modelPackage = "io.medgelabs.api.user"
    generateAliasAsModel = false
    configOptions =[
        hideGenerationTimestamp: 'true', // remove @Generated annotations
        java8: 'true',
        dateLibrary: 'java8',
    ]
    // Only generates apis and models. Everything else is omitted
    systemProperties =[
        apis: '',
        models: '',
    ]
}

How to Support Multiple Files?

This is all well and good but I imagine most of you will quickly ask “what if I have more than one file?". The documentation on how to do multiple generation steps is fairly quick to find scrolling through the README. However, their example shows how to do different generators for the same schema file. I needed the same configuration for different schema files.

Turns out, after a lot of googling, one possible solution comes from a bit of Groovy code. We have to create a new task of the org.openapitools.generator.gradle.plugin.tasks.GenerateTask class for each schema file we have. We could do this in a hard-coded fashion, but I wanted a bit more automation.

First, we need an aggregate task which will run the GenerateTask step for each of our YAML files:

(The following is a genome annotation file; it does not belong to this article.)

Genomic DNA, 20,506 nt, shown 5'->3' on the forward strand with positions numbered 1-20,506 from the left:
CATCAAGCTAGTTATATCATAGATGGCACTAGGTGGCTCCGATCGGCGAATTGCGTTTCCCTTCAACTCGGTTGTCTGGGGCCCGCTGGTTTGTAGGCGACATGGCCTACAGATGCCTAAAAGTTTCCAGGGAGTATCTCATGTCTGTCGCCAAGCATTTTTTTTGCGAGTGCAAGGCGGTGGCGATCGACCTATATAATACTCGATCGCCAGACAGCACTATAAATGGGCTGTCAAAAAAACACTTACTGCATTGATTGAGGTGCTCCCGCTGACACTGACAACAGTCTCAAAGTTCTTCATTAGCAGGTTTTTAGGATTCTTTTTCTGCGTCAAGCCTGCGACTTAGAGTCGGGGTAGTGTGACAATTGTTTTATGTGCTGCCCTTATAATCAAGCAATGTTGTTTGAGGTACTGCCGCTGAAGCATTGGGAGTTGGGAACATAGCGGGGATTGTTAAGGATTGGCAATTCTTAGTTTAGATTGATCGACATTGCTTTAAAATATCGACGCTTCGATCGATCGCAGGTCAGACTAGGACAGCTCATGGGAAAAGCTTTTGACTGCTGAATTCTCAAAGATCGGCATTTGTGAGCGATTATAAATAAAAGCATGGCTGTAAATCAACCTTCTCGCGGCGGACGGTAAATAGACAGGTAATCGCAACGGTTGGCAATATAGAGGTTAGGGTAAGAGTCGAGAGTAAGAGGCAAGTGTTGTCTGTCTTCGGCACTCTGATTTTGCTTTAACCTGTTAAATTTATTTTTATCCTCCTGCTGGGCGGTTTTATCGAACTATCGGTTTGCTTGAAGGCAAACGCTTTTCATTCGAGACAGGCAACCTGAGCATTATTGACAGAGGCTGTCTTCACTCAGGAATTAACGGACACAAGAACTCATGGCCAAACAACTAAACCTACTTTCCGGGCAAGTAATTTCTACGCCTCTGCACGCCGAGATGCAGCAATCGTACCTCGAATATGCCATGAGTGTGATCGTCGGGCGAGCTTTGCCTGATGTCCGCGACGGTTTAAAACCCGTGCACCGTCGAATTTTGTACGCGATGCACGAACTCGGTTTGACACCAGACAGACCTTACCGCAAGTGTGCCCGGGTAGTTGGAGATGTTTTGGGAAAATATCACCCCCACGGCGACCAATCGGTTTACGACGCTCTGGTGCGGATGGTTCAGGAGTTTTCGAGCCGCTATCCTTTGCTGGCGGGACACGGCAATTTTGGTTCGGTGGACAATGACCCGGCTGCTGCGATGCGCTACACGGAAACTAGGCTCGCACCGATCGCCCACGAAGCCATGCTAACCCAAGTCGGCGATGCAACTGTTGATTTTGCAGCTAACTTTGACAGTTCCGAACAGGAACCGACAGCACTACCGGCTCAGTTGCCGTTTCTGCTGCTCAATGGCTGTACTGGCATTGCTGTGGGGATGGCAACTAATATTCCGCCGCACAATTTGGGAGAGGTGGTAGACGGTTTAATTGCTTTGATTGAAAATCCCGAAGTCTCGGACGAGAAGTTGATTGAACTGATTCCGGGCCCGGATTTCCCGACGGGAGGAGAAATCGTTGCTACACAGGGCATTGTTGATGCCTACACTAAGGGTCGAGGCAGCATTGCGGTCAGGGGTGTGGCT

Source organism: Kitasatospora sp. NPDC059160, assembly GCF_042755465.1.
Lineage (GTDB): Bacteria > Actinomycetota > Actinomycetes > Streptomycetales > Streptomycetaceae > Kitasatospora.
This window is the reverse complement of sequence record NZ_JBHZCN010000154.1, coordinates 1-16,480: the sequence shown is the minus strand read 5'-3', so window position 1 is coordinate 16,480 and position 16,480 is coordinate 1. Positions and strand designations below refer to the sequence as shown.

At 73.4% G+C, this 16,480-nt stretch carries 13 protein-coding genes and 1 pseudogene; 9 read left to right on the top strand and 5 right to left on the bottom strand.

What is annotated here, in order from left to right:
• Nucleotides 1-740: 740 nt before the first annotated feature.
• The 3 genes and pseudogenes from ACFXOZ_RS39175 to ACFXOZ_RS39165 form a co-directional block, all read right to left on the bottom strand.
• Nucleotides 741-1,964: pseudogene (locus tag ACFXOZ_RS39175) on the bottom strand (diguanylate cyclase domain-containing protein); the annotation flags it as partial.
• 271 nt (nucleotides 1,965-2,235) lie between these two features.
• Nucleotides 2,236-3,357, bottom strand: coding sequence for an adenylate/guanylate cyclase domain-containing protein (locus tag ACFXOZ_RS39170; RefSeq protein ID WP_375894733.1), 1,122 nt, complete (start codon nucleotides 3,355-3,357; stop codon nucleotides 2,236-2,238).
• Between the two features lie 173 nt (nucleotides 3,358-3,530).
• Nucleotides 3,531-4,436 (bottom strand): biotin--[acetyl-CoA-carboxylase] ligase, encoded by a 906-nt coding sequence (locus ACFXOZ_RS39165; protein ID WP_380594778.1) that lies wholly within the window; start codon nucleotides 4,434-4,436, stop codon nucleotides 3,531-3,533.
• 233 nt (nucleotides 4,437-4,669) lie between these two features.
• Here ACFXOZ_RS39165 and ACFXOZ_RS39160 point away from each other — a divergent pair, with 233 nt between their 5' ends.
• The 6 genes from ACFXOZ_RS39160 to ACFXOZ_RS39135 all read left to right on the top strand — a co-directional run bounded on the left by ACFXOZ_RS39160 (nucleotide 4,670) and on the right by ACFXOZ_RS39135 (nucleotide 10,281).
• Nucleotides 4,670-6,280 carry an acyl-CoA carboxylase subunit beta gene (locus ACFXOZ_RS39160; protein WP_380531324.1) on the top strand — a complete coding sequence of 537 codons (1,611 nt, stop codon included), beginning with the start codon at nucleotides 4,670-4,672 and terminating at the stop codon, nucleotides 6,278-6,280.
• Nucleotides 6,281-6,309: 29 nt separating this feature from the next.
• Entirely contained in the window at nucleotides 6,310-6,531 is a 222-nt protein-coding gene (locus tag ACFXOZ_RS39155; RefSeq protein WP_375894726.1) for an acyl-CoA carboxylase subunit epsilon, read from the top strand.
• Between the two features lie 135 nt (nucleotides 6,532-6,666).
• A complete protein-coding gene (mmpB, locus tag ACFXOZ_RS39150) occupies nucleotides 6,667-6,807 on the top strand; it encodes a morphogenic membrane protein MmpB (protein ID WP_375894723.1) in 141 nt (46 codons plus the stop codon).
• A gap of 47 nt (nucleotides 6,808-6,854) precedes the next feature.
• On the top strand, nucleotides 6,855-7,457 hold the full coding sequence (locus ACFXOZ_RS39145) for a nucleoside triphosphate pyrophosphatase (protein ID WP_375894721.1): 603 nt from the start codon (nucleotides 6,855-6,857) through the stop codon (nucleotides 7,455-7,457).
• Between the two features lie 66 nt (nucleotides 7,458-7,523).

task genApis {
  finalizedBy 'spotlessApply'
}

The finalizedBy step is not required, but I found it useful to run my code formatter, Spotless, immediately after code generation to format everything properly.

Next, we need a convention for where our schemas live. I chose to put all schema files in a folder called apis/. Doing so allows us to have Gradle iterate through that folder and create a GenerateTask, automatically, for each schema found. The code looks like this for Gradle 6.3:

// Create a API Generation task for each YAML file in the subproject's /apis/ folder
fileTree(dir: "$rootDir/apis/", include: '**/*.yml').each {
    def apiName = it.getName().replace('.yml', '')
    def taskName = 'openApiGenerate' + apiName.capitalize()
    tasks.genApis.dependsOn taskName

    tasks.create(taskName, org.openapitools.generator.gradle.plugin.tasks.GenerateTask.class, {
        generatorName = 'spring'
        inputSpec = "$projectDir/apis/".toString() + "${apiName}.yml"
        outputDir = "$projectDir/" // Generates in the project's src/main/java folder directly
        apiPackage = "io.medgelabs.api.${apiName}"
        modelPackage = "io.medgelabs.api.${apiName}"
        generateAliasAsModel = false
        configOptions =[
            hideGenerationTimestamp: 'true', // remove @Generated annotations
            additionalModelTypeAnnotations: '@lombok.Data',
            java8: 'true',
            dateLibrary: 'java8',
        ]
        // Only generates apis and models. Everything else is omitted
        systemProperties =[
            apis: '',
            models: '',
        ]
    })
}

fileTree() is a super-handy function for traversing directories in a sane way. We can use this to grab all our YAML files from the apis/ directory. We use the name of the file to name the task. I prefer short, single-word names if possible which makes this cleaner. Finally, the configuration from above has been altered slightly to make use of the loop variables to create the appropriate configuration.